LABOUR will need to match the scale of the SNP’s last win in Rutherglen and Hamilton West if the party are to meet their expectations for the General Election in Scotland, according to a leading pollster.

Professor Sir John Curtice said the seat is a “must-win” for Sir Keir Starmer as it was a relatively marginal SNP-held seat and previously won by Labour under Jeremy Corbyn’s leadership.

He said if Labour won the by-election taking place on Thursday, how well they win will be just as important.

Visiting the constituency on Friday, Starmer said it would be a “milestone” on his party’s “hard road” back to power.

Curtice, professor of politics at Strathclyde University, told the Sunday National: “I’d be inclined to say it would be a much bigger milestone if they fail to win.

“This is a relatively marginal SNP-held seat – it was won by Labour in 2017.

“Even if the by-election had been held six months ago it should have been a close contest, as by that stage even though support for the SNP was not particularly down, Labour’s vote was around 10 points up and that’s all Labour need to do in order to be able to pick the seat up.

The National: Labour leader Sir Keir Starmer at a party rally in Rutherglen ahead of the Rutherglen and Hamilton West by-election. Picture date: Friday September 29, 2023. PA Photo. See PA story POLITICS Rutherglen. Photo credit should read: Andy Buchanan/PA Wire

“Particularly as Labour won the seat under Corbyn just means that Starmer has to win it.”

He added: “What we are looking for in this by-election, assuming Labour win, is how well they win.

“They ought to win relatively comfortably if they are going to match the expectations generated by the Scotland-wide polls – of course, by-elections don’t necessarily exactly follow the national polls, but they want it to be in roughly the same place.

“That probably implies more or less being as far ahead in terms of the share of the vote as the SNP were in 2019. That would be a 10% swing with current national polls on average, although there is some variation pointing to about 11 points.

“If it starts getting much below that, then sure Labour would still expect to pick up some seats north of the Border – but not necessarily on the scale that some at least have been suggesting they are hoping for.”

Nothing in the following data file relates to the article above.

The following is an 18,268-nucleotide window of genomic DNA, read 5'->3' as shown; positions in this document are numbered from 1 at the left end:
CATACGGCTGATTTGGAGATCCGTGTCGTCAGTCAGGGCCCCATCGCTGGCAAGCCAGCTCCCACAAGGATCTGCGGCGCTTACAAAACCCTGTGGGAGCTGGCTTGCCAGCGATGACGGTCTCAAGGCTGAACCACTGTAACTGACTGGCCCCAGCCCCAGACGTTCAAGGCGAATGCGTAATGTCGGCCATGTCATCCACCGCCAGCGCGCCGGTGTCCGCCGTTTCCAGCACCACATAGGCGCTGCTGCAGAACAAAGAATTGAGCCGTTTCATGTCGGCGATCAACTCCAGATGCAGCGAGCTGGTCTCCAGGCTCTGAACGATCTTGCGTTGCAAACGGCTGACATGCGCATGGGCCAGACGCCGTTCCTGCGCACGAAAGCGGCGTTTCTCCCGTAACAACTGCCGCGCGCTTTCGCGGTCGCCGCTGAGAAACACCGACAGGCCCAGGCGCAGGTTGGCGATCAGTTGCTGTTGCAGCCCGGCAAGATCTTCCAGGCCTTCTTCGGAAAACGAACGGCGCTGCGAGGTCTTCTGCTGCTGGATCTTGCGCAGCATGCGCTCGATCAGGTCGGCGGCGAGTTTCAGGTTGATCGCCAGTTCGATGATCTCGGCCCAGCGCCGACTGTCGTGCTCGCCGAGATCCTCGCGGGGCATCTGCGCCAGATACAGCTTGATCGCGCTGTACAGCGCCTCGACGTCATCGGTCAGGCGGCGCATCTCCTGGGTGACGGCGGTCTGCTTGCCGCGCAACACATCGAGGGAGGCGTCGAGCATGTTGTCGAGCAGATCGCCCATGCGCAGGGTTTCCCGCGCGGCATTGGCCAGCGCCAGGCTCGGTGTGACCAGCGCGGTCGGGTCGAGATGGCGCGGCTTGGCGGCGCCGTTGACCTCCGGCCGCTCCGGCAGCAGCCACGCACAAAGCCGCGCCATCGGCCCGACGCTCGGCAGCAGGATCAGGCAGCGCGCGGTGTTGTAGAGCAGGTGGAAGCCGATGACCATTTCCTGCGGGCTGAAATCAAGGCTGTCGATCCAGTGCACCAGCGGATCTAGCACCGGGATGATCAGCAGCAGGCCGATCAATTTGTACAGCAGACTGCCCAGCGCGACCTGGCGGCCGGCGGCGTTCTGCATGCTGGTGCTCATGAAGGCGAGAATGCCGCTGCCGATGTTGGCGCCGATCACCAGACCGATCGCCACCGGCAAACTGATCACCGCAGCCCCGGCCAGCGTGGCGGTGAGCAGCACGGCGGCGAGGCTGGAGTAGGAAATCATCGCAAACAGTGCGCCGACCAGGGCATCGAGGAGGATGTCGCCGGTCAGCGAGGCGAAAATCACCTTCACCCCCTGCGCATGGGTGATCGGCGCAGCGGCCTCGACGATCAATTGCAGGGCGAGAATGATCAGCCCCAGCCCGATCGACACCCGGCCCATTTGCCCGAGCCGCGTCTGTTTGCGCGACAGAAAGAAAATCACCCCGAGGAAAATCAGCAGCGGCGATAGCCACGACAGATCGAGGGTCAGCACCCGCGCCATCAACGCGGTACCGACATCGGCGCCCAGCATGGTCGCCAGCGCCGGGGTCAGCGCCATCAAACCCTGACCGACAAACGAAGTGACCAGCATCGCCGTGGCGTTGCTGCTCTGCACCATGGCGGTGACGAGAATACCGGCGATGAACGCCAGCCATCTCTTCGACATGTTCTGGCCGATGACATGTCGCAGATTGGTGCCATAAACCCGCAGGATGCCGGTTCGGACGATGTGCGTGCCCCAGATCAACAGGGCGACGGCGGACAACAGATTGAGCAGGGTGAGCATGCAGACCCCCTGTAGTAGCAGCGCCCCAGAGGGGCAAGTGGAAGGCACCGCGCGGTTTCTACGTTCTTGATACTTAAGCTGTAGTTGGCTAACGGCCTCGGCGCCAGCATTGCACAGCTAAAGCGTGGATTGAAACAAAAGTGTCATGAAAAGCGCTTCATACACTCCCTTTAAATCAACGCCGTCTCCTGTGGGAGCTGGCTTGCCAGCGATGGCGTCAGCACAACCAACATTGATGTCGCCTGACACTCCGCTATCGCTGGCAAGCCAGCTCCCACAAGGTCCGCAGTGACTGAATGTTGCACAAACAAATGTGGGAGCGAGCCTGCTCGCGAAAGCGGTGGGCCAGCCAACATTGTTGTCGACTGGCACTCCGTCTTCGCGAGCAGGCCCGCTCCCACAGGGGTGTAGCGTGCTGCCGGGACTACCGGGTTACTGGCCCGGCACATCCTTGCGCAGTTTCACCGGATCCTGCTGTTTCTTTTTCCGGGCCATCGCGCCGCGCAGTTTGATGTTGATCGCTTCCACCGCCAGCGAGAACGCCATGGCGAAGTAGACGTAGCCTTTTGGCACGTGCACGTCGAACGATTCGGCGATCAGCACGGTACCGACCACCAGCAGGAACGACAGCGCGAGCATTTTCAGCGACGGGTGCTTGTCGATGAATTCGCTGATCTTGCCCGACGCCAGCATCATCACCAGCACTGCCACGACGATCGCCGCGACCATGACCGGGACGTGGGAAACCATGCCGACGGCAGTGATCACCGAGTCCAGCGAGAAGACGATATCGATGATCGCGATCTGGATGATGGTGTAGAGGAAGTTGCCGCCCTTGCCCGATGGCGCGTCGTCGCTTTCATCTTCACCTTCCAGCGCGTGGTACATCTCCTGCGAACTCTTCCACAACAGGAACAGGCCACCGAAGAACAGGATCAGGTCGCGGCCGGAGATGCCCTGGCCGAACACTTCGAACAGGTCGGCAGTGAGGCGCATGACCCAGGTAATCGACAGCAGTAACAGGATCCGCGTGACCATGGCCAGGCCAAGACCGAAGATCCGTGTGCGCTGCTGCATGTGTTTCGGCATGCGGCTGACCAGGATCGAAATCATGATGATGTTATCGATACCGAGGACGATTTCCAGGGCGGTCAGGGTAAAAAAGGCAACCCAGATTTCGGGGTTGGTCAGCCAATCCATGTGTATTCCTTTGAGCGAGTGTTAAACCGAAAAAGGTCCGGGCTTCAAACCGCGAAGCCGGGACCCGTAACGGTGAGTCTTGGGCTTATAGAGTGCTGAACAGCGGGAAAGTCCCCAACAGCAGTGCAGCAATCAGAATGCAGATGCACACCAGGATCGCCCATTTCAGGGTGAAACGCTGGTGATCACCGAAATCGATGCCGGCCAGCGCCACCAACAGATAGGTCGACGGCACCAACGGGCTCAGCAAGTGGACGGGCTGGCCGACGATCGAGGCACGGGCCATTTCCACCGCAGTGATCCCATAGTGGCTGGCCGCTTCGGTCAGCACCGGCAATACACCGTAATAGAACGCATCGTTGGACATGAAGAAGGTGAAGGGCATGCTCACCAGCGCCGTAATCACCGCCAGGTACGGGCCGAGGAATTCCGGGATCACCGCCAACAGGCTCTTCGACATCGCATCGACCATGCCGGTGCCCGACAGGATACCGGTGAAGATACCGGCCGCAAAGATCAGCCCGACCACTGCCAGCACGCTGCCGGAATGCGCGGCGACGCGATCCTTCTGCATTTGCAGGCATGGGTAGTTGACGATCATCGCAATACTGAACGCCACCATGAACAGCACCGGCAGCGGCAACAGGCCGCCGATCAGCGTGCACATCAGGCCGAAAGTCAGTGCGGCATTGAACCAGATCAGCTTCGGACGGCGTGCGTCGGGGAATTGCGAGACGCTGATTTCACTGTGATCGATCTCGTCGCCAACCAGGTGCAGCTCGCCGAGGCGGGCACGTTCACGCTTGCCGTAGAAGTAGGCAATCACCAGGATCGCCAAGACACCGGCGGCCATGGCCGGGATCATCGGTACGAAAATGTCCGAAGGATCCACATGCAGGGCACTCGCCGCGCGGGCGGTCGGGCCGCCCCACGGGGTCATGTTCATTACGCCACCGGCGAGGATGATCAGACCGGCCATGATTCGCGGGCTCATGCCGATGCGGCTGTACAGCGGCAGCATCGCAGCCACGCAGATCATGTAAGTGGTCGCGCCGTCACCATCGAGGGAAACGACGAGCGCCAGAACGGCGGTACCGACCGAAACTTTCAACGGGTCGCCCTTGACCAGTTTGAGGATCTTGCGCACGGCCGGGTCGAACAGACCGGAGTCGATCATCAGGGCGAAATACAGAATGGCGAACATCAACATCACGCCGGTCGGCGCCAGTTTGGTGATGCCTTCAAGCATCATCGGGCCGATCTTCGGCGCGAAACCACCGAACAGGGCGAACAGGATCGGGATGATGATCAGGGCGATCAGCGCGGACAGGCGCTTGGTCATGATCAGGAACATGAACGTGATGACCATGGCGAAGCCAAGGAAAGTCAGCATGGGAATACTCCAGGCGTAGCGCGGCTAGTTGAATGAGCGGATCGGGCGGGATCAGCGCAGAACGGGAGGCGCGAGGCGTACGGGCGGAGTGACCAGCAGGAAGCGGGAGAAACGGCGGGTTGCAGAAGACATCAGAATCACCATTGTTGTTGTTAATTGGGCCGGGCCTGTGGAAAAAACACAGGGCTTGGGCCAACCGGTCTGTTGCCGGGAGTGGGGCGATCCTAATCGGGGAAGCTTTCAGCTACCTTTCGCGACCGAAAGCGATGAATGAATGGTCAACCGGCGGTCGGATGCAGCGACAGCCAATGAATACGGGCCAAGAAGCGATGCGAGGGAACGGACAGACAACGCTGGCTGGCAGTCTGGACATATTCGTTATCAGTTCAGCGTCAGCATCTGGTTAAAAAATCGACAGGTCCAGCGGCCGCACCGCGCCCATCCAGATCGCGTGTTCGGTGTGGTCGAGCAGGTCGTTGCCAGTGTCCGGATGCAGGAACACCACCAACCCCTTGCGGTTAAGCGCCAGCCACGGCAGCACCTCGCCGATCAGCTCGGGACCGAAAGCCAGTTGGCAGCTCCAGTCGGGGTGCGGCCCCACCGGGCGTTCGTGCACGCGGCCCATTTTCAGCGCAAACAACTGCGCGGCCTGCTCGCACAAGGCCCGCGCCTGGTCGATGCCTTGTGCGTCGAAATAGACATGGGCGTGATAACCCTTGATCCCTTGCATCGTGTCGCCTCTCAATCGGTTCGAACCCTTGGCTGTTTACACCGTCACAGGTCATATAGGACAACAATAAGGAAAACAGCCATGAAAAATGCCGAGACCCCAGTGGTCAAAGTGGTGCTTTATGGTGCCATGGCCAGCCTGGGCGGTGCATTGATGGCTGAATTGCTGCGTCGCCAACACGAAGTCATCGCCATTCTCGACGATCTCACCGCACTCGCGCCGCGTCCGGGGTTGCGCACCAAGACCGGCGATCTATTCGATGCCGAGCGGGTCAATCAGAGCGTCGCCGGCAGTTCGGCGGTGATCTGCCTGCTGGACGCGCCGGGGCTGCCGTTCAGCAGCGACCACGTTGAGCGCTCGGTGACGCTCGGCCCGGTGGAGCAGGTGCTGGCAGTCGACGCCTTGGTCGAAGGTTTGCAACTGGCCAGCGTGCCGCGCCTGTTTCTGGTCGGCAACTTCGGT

Polling expert Mark Diffley, founder and director of the Diffley Partnership, pointed to the turnout figures as well as the margin of victory as a key aspect of the by-election.

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“The national polls tell us that Rutherglen is well within Labour’s reach given what we’re seeing in terms of national swing,” he said.

“Perhaps the thing to be looking out for is what the margin of victory will be and what then that tells us – given the turnout will probably be quite low in election terms, they usually are in by-elections.

“There may be some limitations to what we can say about what it tells us about the national picture next year for the General Election, but it will be a very significant barometer of what’s going to be ahead of us.”

He added: “Who won and by what margin and then turnout – what that says about the kind of bigger state of play will be particularly important.

“Across the country, one of the key stories that came out of 2017 – which, of course, was a bit of a bump in the road for the SNP from which they then recovered in 2019 – but it was the extent to which they got their vote out.”

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Recent weeks have seen politicians from all parties hit the campaign trail in Rutherglen and Hamilton West.

Diffley said the intensity and small areas involved in by-elections meant such campaigns could make a difference to the vote.

He also said the results from real voters will come at a crucial time for parties in the run-up to the General Election expected next year.

“Rutherglen itself may actually change the whole thing as well in either direction,” he said.

“Labour winning will be symbolically really, really important for them and not just in Scotland, but it will tell them about their chances UK-wide.

“But what if they win but only just – what do they do then?

“What if they win, but really, really, significantly and the SNP vote completely collapses? What do the SNP do?”

He added: “I suspect it’s far enough out from a General Election – even an early General Election won’t be for another six to nine months. Even if it’s June or May, that’s still long enough away for parties to sort of reframe their manifestos, their messages.

“As a kind of exercise and understanding where people are at, there’s nothing that beats a by-election.

“For all sorts of reasons, this by-election will be really important.”